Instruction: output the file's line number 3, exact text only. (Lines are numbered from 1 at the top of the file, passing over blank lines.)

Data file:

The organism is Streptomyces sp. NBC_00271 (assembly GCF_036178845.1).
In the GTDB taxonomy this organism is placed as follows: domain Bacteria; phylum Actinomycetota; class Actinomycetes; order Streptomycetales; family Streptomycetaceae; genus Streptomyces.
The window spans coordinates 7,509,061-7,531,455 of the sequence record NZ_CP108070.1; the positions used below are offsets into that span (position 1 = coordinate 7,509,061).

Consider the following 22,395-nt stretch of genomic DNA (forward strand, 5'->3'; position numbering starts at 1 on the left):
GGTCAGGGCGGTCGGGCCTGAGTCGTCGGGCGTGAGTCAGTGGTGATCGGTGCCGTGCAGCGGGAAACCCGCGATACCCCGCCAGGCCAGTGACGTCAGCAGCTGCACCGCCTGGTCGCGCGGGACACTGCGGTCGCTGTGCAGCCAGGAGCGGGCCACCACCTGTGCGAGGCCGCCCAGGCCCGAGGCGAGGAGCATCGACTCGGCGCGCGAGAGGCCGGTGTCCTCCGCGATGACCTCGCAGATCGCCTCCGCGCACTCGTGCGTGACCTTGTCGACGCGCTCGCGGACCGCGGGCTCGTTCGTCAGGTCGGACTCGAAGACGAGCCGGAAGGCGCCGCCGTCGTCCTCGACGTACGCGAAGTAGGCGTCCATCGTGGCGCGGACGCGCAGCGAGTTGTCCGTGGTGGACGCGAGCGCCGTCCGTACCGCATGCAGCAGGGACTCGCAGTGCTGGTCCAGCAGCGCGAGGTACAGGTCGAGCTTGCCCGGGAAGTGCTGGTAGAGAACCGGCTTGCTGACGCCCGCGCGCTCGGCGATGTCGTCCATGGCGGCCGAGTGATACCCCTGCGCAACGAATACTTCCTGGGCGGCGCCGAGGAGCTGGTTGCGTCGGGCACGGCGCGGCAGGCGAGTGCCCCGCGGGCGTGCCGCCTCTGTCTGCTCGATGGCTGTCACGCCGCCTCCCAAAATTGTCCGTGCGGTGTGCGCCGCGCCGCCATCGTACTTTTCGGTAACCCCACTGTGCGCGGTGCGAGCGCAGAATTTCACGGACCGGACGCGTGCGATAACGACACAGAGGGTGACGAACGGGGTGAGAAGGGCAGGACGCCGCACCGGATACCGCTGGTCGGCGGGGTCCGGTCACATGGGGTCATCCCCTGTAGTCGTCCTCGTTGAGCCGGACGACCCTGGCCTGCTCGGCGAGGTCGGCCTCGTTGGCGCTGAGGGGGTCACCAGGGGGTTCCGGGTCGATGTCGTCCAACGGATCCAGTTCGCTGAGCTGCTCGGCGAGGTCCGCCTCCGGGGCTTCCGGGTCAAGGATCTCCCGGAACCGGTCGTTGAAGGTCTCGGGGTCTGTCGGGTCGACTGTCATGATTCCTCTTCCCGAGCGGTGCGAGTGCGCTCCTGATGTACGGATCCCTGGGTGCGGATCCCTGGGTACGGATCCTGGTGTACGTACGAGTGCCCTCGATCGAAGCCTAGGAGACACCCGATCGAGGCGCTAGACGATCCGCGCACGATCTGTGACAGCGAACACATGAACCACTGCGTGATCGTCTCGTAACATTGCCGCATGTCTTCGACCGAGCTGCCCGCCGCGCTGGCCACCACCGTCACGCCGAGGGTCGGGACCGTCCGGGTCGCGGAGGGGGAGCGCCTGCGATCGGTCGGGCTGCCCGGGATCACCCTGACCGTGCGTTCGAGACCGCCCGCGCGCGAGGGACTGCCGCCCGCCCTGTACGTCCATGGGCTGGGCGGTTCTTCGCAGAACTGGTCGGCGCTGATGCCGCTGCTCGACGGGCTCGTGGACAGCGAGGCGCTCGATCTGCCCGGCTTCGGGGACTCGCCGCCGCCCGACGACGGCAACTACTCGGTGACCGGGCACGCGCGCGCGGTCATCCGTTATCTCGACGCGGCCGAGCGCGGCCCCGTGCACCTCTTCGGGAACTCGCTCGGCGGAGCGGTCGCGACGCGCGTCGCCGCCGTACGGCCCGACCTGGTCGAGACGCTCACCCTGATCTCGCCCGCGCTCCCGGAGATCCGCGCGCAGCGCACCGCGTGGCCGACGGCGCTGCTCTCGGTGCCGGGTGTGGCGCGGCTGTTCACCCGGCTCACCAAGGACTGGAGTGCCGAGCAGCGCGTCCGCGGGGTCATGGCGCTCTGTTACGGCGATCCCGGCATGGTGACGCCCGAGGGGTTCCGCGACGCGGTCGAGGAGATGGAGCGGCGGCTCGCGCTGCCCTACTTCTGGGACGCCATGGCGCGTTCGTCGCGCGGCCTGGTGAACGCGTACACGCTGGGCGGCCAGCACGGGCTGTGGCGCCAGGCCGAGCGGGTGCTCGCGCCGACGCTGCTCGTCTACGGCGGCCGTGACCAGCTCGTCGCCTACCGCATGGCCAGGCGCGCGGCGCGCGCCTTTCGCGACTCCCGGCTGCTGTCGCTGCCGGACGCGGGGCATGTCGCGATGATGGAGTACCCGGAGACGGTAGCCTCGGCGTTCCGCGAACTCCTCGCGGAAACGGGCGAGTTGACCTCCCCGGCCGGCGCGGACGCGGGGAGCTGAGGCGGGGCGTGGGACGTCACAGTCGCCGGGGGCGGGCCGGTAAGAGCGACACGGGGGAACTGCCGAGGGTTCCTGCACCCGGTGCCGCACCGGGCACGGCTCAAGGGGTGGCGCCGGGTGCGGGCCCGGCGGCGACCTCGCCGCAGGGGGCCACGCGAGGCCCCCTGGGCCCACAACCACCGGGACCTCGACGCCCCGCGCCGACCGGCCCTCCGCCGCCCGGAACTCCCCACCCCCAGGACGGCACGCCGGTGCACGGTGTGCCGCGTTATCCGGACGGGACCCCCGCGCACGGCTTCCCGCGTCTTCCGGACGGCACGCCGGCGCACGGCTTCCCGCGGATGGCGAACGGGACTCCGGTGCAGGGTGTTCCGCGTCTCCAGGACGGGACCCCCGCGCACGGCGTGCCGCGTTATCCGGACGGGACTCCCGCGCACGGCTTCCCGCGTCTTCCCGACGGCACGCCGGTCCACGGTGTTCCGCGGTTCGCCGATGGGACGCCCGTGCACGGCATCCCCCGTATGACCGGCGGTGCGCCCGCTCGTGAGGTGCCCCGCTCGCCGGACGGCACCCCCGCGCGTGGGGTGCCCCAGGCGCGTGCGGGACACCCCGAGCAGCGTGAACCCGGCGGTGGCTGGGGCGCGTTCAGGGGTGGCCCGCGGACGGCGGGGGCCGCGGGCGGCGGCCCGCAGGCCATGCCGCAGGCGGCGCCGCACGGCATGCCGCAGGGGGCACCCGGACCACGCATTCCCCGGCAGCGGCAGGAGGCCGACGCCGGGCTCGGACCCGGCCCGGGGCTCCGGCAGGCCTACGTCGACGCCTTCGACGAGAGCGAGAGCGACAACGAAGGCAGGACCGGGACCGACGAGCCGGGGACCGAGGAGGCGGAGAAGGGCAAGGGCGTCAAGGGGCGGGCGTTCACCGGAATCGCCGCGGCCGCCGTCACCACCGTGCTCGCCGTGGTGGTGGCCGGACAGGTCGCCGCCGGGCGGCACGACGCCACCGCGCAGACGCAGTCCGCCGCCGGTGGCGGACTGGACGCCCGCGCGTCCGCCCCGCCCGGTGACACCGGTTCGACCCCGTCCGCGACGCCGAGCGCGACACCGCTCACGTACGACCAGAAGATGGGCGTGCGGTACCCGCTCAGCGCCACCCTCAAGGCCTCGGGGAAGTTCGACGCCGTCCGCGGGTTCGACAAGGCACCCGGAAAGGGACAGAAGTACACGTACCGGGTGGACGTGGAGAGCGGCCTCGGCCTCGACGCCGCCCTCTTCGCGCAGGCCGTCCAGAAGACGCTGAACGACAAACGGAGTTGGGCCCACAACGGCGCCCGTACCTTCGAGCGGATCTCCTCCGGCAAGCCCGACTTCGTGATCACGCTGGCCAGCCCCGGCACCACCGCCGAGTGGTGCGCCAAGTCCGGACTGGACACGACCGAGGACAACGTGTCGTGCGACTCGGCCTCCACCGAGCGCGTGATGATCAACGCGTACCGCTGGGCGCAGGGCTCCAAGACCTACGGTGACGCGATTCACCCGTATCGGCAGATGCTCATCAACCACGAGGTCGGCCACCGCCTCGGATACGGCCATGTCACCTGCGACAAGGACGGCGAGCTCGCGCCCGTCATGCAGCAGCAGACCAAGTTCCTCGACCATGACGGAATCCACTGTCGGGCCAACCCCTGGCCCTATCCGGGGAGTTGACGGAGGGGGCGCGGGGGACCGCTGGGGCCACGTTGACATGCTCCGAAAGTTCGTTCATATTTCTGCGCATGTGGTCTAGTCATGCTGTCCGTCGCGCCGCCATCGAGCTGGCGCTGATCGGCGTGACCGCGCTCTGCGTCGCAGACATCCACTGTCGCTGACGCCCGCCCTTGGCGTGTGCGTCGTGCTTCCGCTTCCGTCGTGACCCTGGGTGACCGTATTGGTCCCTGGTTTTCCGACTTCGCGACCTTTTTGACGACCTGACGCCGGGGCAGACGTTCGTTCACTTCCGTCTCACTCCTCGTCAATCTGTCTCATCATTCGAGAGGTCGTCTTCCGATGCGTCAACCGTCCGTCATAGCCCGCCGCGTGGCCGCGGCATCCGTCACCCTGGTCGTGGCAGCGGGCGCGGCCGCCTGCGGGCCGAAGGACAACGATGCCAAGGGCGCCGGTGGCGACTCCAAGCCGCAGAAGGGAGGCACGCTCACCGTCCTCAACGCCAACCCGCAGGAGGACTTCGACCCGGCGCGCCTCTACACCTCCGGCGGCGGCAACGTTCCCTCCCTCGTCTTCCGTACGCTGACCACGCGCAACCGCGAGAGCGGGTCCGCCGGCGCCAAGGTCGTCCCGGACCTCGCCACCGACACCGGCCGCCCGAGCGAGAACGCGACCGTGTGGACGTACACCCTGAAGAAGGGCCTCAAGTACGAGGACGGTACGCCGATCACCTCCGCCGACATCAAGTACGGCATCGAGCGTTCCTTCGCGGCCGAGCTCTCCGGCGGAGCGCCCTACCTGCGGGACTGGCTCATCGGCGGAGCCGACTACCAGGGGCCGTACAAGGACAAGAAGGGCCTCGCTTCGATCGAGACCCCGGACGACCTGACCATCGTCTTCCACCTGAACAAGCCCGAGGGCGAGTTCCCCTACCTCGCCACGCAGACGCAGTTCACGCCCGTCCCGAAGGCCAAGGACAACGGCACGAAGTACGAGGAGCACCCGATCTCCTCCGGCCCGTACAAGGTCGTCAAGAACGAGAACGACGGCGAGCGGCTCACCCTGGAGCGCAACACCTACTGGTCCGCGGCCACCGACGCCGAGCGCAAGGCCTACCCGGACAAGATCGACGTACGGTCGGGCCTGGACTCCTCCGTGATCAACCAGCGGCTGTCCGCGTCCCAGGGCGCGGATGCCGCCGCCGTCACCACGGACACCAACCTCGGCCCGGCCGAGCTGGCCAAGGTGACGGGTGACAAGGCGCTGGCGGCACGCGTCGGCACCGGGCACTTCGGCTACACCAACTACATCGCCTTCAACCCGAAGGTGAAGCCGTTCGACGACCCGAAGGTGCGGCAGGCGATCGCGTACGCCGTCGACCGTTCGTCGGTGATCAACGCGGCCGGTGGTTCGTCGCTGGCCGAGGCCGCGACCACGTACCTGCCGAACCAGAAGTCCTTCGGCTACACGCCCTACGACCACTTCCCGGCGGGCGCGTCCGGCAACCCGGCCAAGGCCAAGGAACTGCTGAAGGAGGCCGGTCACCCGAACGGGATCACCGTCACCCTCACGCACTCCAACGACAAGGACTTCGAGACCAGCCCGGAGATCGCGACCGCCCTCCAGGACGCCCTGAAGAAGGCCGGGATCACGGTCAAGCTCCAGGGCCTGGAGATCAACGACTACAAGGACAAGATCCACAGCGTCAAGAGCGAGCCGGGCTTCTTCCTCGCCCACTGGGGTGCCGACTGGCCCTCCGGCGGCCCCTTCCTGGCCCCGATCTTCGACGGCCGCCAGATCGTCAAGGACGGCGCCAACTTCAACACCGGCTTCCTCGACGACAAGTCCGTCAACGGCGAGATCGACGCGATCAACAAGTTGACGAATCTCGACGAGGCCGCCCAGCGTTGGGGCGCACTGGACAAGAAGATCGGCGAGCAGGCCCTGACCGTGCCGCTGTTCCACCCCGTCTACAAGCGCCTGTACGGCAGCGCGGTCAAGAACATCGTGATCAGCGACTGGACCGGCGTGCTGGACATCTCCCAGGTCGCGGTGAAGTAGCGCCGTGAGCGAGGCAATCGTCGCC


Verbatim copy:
The window spans coordinates 7,509,061-7,531,455 of the sequence record NZ_CP108070.1; the positions used below are offsets into that span (position 1 = coordinate 7,509,061).